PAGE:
Earlier this week, NASA released 2.95 million breathtaking 3D satellite images to the public. The Advanced Spaceborne Thermal Emission and Reflection Radiometer (ASTER) is said to have photographed approximately 99% of the Earth’s surface since being launched into space back in 1999.
Here are a few of our favorites:
Dawson, Yukon located in Canada’s north was a boom town back in 1898 when it’s population was approximately 40,000. Today only about 1,000 residents call this town on the Yukon River home, but it still booms each and every summer when 60,000 tourists arrive to explore this historic town.
This image displaying the Idaho/Montana border gives viewers a birds eye view of the affects logging operations can have on the landscape. Each 1 x 1 mile squares are harvested at different times, producing a pattern of varied timber density and re-growth stages.
This intriguing image was taken during active forest fires raging in British Columbia’s Okanagan Mountain fires. The active fires are highlighted in red from ASTER’s infrared bands. This fire caused the evacuation of nearly a third of Kelowna’s population.
A very cool image depicting the bend in the Missouri River that forms Lake Sharpe in central South Dakota. It’s believed that eventually the river will create a shortcut through the peninsula which should eventually sever Lake Sharpe from the river.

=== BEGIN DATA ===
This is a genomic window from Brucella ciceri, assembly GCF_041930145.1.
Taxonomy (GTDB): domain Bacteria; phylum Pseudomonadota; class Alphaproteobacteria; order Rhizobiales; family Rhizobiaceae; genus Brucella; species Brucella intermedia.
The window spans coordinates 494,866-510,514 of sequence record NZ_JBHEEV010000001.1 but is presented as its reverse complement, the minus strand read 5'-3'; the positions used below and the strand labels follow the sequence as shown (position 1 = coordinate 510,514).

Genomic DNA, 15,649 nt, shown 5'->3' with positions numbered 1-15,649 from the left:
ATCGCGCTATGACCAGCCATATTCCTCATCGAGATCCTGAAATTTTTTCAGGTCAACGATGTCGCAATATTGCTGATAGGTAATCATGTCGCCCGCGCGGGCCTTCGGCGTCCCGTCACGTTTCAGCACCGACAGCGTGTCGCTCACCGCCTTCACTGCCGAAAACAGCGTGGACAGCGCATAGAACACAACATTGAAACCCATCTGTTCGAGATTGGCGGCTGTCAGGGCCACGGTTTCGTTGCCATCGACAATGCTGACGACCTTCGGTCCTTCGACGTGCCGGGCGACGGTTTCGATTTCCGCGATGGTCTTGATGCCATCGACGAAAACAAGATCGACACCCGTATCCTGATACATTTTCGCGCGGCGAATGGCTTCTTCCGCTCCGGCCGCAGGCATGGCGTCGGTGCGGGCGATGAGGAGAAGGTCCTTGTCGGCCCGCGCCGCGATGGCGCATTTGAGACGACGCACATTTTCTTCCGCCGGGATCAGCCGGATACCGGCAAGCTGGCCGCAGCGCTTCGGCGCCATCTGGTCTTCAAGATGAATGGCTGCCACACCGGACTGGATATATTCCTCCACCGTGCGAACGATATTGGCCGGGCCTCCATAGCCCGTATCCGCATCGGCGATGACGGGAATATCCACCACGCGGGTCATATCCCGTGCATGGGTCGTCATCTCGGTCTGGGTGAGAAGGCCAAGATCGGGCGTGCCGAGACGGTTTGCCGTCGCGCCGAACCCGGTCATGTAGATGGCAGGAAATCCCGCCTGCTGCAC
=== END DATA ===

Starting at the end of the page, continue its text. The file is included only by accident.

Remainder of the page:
An archipelago in Hudson Bay in Canada, belonging to the territory of Nunavit, the Belcher Islands are part of over 1500 islands that comprise the archipelago.
Located within Katmai National Park in Alaska, the Valley of Ten Thousand Smokes is filled with ash flows from the 1912 eruption of Novarupta.
The Three Sisters volcanoes in the Cascade Mountains of Oregon are part of a line of 27 volcanoes stretching from British Columbia in Canada to northern California
This image depicts the Sisitna Glacier in the Alaskan Range and displays vegetation in shades of red, snow in white, and glacial ice in blue. Where the ice is covered by debris, the glacier appears brown.